Selchow and Righer was a manufacturer of games and best known for distributing the original Scrabble and Parcheesi. The company was bought by Coleco (now there’s an old name) in 1989. Much less well-known, but for my money, far more compelling was their What Shall I Wear – A Fashion Game For Girls, which was introduced in 1969.
A virtual primer for 1950s-era sexual mores, the game must have seemed strikingly anachronistic in the Age of Aquarius, considering that its Donna Reed-like object was—please try to manage your excitement—to be the first player properly dressed for two invitations. These events might include luncheons, regattas dances and premieres. I know… great, right? Might seem like pretty low stakes if you’re not a girl under the age of ten or a gay man, but tell me, could anybody read the game cards and NOT realize it’s genius! “You are clumsy,” one card admonishes, bad for: Airline Hostess, Ballet Dancer Model and Nurse!” “You Are A Slow Thinker,” chides another, “bad for: Airline Hostess and Nurse.” Another reads, “Tod Smith, the movie star, gave me tickets to the premiere of his picture. I’d like to have you come with me, Jim.” I mean the very moment I read that I was scraping around the bottom of the box for Jim’s number. Wouldn’t anyone?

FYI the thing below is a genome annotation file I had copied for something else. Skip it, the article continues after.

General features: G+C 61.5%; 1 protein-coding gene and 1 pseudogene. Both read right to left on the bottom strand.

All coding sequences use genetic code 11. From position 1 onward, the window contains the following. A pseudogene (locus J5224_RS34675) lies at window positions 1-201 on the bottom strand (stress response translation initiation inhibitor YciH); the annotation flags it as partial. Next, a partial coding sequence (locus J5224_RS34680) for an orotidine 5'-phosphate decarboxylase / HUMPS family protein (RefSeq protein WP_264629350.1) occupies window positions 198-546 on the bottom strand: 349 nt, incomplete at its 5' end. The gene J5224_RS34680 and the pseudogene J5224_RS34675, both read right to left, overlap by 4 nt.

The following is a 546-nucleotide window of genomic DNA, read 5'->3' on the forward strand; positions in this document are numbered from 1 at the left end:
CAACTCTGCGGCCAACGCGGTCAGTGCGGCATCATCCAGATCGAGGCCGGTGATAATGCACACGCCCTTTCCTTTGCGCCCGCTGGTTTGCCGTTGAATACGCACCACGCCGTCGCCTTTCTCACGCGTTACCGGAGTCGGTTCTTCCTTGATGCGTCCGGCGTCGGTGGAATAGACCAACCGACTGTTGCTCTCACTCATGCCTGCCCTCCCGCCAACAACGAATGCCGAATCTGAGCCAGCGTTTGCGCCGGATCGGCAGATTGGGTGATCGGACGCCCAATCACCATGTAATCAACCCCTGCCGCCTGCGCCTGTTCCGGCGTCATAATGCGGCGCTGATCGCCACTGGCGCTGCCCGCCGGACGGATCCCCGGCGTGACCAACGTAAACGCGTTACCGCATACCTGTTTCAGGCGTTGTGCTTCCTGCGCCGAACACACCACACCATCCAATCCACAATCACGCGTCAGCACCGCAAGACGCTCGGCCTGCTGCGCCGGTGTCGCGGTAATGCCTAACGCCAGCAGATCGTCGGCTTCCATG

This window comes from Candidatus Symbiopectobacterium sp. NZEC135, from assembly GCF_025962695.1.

Elisa had sold several versions of the game at the store for years (though it was past it’s sell-by date when it was introduced, What Shall I Wear somehow limped into the mid-seventies on its broken stilettos) . When Elisa would cop an attitude, I would quickly remind her that being a total bitch from hell is “not good for a shop girl or a best friend!”
When my niece Maple Munk was born, I decided to take the extra pieces of the old games and make a dynamnic, glittery, uber-girly collage for her bedroom. My thinking was if she grew up staring at it, it would influence her development and she would certainly grow into the kind of girl I could shop with. She is only two and a half, but I would say that so far, the indicators are extremely positive.